Welcome to our new blog. We will use this space to keep you up-to-date and informed about many subjects that are of interest to you, our partner in your own healthcare.
The subjects we will explore have to do with specific conditions within our realm of coverage. They will explore insurance issues, government coverage, legislative impacts, and other items of interest to you, our dear partner.
Today, I would like to address an issue that has affected our community in the last three months: COVID 19. We must all be conscious of the threat posed by COVID 19, but we must also learn how to live with this virus.
One piece of information that is the most relevant at this point is, “how do I avoid the virus?” We have all heard the list of things that we can do to help minimize our risks: wearing cloth or other materials masks in public, social distancing, avoiding large crowds, avoiding unnecessary travel, especially to COVID 19 hotspots, and generally following the guidance put forth by the CDC and other agencies charged with ensuring the health of the population. Let’s address these suggestions as best we can with current knowledge.
Not all masks are created equally. New research shows that the most effective homemade masks are made with tightly woven fabric that provides a good seal along the edges. Bandanas have been found to be ineffective in reducing the transmission of COVID 19. N95 masks are not “one size fits all.” They must be fitted to your face and should only be used by those who need them, such as frontline medical personnel. Surgical masks are a great option if they are available to you. So in conclusion, a well fitting sewn mask made with multiple layers of tightly woven fabric will provide the needed protection. See if you can get the surgical masks. The supplies are definitely up and growing every day.
Social distancing is simply that: keeping 6 feet between yourself and others not in your household circle. This is one of the best tools available to prevent the spread of the virus. The real issue is that people who have been in contact with COVID19 may not know they are sick for up to two weeks. They can spread the illness all that time. Social distancing is especially important for individuals who are at higher risk for severe illness, including those fighting other illnesses.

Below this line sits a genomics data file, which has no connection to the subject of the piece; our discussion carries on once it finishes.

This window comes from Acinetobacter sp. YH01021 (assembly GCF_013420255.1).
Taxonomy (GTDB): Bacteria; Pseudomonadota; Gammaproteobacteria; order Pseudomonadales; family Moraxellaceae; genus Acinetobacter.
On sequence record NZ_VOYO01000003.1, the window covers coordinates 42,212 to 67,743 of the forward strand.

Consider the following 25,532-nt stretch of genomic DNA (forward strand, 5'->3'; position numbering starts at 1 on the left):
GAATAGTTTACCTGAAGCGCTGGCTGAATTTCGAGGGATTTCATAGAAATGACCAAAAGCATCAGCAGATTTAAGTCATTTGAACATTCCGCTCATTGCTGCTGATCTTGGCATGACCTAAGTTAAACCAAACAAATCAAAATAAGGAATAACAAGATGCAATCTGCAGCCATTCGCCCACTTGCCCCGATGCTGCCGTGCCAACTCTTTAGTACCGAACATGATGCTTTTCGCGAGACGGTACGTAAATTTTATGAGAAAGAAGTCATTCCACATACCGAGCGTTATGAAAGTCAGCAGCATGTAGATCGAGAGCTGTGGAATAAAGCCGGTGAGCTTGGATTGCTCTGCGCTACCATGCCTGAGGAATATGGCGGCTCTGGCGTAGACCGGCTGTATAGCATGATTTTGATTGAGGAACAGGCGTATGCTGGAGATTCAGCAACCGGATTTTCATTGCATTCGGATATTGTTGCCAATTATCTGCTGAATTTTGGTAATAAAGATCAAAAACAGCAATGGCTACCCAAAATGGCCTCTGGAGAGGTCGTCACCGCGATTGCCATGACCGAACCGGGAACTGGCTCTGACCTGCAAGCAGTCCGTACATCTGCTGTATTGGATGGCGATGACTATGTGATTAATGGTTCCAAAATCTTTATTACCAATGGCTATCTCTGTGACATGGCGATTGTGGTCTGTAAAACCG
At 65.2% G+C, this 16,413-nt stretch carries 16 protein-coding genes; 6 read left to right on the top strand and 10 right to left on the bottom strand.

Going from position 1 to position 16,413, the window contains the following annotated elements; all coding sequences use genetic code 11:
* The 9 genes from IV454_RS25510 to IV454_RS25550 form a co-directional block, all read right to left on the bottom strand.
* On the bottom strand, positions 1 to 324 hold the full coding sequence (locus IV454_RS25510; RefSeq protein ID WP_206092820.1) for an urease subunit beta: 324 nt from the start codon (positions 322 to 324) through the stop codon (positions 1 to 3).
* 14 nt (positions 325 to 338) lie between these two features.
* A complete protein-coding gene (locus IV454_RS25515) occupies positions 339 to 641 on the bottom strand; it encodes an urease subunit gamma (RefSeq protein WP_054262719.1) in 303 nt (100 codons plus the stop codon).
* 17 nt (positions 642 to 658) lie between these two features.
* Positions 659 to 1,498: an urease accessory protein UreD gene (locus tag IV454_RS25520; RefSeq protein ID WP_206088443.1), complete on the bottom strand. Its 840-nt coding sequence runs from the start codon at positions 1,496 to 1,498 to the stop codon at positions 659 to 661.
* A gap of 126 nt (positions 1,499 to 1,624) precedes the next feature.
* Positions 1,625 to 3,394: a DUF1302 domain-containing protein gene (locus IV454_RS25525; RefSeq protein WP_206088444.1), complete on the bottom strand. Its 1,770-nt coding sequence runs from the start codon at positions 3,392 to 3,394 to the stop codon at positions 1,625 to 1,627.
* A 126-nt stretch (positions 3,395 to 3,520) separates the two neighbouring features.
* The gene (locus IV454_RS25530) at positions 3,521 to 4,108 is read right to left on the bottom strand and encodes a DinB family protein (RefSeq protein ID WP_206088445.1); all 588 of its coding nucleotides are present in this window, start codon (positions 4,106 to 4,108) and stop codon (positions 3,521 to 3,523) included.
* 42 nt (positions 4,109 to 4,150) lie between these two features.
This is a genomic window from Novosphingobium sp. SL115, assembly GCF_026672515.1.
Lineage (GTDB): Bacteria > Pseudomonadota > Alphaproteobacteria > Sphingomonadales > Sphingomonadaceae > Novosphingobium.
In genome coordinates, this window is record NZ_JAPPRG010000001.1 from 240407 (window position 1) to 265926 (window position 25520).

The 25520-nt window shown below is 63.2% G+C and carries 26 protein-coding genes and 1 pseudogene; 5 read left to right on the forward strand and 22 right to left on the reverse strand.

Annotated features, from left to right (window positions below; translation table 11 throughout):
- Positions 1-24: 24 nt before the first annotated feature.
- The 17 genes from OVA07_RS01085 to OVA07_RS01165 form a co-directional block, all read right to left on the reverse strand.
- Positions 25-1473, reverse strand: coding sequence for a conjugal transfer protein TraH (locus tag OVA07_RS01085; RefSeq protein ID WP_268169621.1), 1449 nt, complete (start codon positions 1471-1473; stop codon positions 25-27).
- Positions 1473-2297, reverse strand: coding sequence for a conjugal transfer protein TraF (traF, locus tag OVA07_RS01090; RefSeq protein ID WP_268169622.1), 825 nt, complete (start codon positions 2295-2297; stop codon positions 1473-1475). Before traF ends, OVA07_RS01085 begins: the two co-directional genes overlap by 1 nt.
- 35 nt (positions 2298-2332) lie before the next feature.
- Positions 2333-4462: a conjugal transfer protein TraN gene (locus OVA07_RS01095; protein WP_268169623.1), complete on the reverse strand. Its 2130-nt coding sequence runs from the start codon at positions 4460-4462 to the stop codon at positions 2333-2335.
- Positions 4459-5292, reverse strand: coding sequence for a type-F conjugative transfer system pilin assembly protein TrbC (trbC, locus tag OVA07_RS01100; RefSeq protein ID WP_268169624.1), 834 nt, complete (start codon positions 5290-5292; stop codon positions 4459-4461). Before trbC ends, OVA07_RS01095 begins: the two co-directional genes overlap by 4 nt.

Large crowds is kind of like foregoing social distancing and then multiplying the risk of transmission by the number of people in the crowd. This can result in a serious increase in the risk of transmission. Check with your local health departments to see what they recommend as the largest crowd that can safely gather. This is a tough requirement, as it limits the size of events that are important to us: funerals, weddings, birthday parties, etc. However, the safest route will lead to the best outcomes.
Travel increases the number of people you will come in contact with. If you must travel, make sure your hotel or other accommodations are disinfected between travelers. Avoid large crowds and practice social distancing much like you do at home. Consult the latest maps of COVID 19 activity and avoid high concentration areas. The map below illustrates the COVID 19 activity for the US states as of July 1, 2020. Check international resources for similar information if you are planning to leave the states.
We certainly hope that everyone will stay as safe as possible during this time of uncertainty. Our home area of Pennsylvania is generally in the Yellow range and there is even a fair amount of green. We can keep these measures going in the right dimension by careful, thoughtful actions on our part to prevent the spread of this insidious virus.